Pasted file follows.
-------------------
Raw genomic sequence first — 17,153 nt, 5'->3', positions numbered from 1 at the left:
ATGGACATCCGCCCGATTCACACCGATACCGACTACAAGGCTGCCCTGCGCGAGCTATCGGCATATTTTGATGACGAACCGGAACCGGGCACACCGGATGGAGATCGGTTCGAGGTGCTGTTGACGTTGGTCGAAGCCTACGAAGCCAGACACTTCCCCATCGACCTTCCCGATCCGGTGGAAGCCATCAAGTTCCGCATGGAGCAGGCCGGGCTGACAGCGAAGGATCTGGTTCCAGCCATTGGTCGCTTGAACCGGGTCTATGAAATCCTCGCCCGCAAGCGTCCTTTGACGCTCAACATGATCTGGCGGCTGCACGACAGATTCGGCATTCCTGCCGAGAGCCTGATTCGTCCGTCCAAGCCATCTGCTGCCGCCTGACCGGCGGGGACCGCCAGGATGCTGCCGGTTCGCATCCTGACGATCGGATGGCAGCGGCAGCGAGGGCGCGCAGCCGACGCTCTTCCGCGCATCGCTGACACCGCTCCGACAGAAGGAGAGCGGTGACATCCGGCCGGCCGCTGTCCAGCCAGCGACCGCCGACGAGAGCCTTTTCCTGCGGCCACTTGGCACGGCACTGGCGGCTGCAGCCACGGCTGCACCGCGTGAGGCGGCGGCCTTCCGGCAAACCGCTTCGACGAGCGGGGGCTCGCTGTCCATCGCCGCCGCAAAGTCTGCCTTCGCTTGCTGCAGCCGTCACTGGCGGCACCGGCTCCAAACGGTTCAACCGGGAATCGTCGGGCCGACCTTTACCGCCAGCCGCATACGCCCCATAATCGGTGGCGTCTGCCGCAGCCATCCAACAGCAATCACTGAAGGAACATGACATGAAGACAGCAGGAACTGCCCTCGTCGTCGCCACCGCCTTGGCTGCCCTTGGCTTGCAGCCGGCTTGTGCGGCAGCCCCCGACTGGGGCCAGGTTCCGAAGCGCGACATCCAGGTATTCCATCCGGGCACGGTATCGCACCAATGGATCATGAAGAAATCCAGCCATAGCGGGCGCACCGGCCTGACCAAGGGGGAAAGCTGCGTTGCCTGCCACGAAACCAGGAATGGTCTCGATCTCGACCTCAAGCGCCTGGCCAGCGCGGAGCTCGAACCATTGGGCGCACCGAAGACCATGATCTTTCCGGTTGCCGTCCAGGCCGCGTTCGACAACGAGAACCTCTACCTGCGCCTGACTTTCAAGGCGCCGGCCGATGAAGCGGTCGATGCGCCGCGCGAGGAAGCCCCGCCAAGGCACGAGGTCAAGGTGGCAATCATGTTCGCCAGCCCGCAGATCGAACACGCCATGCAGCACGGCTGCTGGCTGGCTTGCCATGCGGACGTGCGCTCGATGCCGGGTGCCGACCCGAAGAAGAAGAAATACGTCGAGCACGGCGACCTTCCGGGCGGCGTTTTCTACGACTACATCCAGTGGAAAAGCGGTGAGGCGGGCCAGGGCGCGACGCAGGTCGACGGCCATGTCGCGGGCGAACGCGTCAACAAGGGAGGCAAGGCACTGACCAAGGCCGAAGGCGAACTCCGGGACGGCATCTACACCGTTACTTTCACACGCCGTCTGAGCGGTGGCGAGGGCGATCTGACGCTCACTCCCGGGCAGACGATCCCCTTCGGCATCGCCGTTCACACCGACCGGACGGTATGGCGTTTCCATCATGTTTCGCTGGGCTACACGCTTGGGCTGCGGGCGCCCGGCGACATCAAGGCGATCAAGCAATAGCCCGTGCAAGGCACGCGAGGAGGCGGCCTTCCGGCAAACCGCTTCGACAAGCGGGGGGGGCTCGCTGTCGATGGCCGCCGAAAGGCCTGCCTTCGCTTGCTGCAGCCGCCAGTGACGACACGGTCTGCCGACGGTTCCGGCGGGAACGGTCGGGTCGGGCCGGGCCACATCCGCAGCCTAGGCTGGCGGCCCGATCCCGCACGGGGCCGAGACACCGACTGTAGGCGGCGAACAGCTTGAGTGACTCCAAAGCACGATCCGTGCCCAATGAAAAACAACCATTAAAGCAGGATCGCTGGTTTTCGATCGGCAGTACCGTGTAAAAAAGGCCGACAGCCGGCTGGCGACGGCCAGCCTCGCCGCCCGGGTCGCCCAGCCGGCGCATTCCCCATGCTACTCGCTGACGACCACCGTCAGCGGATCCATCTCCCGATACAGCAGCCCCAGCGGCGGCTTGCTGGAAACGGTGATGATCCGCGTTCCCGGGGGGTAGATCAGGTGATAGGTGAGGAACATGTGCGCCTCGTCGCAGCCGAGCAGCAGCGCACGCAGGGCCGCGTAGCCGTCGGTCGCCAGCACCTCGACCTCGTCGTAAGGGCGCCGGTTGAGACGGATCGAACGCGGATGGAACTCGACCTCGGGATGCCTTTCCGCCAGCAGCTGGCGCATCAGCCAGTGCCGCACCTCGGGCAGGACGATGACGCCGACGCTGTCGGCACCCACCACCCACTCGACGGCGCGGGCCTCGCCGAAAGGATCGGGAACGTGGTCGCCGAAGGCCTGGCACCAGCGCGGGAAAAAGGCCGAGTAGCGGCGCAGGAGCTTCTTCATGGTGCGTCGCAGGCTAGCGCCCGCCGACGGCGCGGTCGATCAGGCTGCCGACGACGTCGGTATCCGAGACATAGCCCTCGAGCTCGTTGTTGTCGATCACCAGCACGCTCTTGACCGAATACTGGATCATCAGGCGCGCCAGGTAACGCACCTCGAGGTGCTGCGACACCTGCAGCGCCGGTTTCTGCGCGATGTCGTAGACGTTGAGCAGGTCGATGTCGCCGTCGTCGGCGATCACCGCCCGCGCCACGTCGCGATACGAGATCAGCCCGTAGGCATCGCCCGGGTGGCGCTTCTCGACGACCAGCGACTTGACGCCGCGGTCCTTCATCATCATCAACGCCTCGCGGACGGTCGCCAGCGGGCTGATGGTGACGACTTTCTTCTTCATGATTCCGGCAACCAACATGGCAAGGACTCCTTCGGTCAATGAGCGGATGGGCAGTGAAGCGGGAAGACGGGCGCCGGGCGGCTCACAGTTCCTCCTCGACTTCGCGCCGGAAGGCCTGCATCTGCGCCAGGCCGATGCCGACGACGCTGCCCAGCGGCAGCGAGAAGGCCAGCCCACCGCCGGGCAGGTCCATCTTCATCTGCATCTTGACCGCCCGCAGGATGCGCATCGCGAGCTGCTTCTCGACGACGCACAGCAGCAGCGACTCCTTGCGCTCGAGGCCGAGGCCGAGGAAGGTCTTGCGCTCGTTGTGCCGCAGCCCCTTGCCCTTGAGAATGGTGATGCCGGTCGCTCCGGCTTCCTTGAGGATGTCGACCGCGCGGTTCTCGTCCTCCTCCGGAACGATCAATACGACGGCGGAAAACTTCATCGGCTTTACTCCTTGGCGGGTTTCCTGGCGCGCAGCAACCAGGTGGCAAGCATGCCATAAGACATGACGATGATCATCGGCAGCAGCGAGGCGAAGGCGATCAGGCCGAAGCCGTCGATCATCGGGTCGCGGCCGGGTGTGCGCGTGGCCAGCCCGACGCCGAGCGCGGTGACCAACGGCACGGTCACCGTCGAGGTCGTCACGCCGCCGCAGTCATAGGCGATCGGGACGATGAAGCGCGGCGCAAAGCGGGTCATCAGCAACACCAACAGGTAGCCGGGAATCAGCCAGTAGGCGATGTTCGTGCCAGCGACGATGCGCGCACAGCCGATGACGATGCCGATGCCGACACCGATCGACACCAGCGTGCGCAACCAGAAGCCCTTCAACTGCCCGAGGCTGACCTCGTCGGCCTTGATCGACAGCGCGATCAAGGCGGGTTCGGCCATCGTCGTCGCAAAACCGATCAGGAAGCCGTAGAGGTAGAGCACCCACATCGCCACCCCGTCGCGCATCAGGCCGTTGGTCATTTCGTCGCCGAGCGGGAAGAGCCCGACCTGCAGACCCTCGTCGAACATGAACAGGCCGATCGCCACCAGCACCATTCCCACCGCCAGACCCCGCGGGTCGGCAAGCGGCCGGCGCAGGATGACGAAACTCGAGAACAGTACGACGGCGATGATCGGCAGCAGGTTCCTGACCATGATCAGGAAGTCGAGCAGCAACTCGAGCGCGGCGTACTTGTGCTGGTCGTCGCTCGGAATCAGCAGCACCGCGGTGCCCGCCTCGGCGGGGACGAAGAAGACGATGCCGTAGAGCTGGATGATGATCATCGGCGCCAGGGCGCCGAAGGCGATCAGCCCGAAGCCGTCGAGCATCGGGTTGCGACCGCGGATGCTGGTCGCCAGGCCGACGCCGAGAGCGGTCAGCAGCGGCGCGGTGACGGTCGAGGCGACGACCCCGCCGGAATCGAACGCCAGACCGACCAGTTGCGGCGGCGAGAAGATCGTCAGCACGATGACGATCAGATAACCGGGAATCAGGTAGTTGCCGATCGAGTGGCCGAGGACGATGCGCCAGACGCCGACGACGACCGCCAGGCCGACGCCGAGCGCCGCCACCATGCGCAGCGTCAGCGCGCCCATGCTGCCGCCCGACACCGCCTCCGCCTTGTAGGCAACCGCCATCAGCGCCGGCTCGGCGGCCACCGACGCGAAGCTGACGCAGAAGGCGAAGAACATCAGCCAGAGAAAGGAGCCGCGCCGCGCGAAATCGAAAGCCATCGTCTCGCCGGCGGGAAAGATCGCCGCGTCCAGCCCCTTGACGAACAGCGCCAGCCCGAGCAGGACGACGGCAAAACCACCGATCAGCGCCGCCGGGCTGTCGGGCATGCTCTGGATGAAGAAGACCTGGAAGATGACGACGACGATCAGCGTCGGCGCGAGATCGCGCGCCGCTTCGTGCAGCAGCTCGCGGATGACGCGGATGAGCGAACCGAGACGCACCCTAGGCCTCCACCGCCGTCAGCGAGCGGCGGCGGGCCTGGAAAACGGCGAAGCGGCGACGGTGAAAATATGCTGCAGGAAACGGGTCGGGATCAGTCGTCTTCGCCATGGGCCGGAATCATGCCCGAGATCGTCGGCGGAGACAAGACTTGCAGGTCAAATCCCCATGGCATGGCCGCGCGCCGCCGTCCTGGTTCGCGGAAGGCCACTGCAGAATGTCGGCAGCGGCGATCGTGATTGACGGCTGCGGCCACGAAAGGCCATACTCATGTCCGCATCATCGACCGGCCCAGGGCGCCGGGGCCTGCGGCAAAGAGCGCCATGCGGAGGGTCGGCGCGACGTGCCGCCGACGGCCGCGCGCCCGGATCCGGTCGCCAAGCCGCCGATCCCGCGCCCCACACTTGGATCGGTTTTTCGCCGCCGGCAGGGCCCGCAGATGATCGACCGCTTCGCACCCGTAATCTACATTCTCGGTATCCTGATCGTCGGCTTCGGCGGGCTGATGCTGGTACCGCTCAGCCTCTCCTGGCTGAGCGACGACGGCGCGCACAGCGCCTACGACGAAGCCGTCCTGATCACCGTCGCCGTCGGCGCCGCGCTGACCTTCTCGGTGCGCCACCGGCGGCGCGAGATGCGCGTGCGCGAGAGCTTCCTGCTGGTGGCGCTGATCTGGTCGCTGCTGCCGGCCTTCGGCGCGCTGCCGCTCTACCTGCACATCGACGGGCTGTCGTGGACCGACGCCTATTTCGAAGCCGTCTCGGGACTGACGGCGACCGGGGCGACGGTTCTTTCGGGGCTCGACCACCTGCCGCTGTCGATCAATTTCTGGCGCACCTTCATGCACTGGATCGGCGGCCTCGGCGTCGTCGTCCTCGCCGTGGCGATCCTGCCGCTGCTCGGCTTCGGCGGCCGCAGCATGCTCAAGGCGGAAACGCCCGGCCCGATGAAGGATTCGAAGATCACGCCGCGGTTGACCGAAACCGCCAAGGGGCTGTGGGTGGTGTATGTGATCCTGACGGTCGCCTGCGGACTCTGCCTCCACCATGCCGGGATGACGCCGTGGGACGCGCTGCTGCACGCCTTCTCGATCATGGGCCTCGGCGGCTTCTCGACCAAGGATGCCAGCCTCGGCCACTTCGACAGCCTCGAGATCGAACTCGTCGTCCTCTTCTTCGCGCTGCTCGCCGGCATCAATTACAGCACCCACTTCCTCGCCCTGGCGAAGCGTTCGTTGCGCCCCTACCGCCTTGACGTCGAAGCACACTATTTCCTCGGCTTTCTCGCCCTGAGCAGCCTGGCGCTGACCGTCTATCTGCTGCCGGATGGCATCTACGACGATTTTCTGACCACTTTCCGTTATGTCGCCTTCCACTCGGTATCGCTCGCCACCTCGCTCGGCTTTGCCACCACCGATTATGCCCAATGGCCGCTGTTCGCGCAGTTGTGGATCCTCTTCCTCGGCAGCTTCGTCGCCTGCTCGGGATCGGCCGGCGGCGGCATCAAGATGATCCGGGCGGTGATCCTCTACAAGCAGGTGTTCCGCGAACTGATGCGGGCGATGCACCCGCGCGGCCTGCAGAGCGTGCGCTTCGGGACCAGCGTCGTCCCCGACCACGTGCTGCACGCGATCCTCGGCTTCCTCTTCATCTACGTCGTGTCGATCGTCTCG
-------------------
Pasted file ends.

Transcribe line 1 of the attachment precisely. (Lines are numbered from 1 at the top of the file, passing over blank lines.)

Raw genomic sequence first — 17,153 nt, 5'->3', positions numbered from 1 at the left: